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Publication numberUS3835935 A
Publication typeGrant
Publication dateSep 17, 1974
Filing dateMar 19, 1973
Priority dateMar 19, 1973
Also published asCA996428A1
Publication numberUS 3835935 A, US 3835935A, US-A-3835935, US3835935 A, US3835935A
InventorsMoores R, Sides D
Original AssigneeBlack & Decker Mfg Co
Export CitationBiBTeX, EndNote, RefMan
External Links: USPTO, USPTO Assignment, Espacenet
Idling system for power hammer
US 3835935 A
Abstract
An electric paving breaker is described which includes an electric motor, a crank and piston driven by the motor, and a ram driven by the piston which delivers energy to a tool bit to produce a hammering output. An improved idling system to prevent the piston from driving the ram unless a tool bit is in place is described.
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Description  (OCR text may contain errors)

United States Patent Sides et a1.

1451 Sept. 17, 1974 [541 IDLING SYSTEM FOR POWER HAMMER 3.568780 3/1971 Matsuo 173 116 [75] In e o Da e arrison S des, Ne 3,650,336 3/1972 Koehler 173/116 Freedom, Pa.; Robert Gordon FOREIGN PATENTS OR APPLICATIONS Mom, cockeysvlue 714,864 9 1954 Great Britain 173 116 [73] Assignee: The Black and Decker Manufacturing Company, Towson, Primary Examiner-Frank L. Abbott Md. Assistant Examiner-William F. Pate, Ill Attorney, Agent, or FirmEdward D. Murphy; [22] Ffled' 1973 Leonard Bloom; Joseph R. Slotnik [21] Appl. No.: 342,865

[57] ABSTRACT 2% g 5 1 3 An electric paving breaker is described which includes 'i 116 122 13 an electric motor, a crank and piston driven by the l 1 3 Z7; "66 1 motor, and a ram driven by the piston which delivers energy to a tool bit to produce a hammering output. An improved idling system to prevent the piston from [56] References Clted driving the ram unless a tool bit is in place is de- UNITED STATES PATENTS Scribe 1,424,188 8/1922 Smith 173/138 3,507,337 4 1970 Chromy 173 14 11 Clam, 5 Dmwmg Flgures Ar /1 I// 1 IDLING SYSTEM FOR POWER HAMMER The present invention is directed to heavy-duty power tools of the type used as paving breakers and for other demolition work, and is specifically directed to an improved idling system for power hammer tools.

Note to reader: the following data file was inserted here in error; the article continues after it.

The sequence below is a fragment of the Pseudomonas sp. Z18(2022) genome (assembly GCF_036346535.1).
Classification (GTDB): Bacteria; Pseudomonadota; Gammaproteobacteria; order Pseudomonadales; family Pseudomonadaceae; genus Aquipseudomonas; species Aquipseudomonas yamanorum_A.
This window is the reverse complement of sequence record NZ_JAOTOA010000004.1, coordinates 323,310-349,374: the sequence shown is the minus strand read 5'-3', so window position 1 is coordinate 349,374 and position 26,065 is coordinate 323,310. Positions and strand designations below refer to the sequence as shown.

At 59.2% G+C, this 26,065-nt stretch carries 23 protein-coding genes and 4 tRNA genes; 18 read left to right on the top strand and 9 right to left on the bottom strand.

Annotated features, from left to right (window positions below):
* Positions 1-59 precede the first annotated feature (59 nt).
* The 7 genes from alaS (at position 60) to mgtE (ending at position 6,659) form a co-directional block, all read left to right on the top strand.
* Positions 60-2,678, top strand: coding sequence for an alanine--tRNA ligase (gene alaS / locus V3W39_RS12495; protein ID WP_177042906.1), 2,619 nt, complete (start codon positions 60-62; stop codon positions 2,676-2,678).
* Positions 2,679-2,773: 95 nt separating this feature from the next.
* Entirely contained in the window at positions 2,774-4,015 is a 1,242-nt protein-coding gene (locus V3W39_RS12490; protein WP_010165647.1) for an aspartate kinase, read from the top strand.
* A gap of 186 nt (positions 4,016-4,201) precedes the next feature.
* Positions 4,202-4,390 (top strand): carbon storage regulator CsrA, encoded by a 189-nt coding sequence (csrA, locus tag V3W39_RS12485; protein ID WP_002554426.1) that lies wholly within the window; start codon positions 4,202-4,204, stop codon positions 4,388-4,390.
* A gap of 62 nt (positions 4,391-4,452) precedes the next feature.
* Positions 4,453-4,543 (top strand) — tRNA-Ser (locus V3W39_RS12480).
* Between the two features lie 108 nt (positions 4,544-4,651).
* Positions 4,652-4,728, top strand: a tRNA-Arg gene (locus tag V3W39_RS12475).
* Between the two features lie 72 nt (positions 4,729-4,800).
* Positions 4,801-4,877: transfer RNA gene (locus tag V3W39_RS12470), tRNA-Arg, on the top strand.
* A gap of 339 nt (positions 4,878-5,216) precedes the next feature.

The tools to which this invention relates are those which generally include a source of power such as an air or electric motor, a piston connected to and driven by the power source and a ram element which is disposed between the piston and an output device. As the piston is reciprocated by the power source, energy is delivered from the piston to the ram and, as the ram reciprocates, it encounters an output means such as a chisel bit and energy is delivered to a workpiece such as pavement or concrete, etc. In the course of using such hammers, the operators commonly turn the switch controlling the power source on and hold it on as they apply the tool to various locations on the workpiece. When the tool is in contact with the workpiece, the bit, which is slidably mounted in the front end of the tool, is held in position to receive the full energy of the ram. However, as the tool is lifted and transferred to a new location, the bit slides partially out of the tool until stopped by a bit retainer. In this position, if the ram continues to be driven by the piston, the energy will no longer be taken by the workpiece, but will be applied to the front end of the tool itself. This either requires unnecessary structural strength in the front end of the tool or else the tool may be subject to premature failure.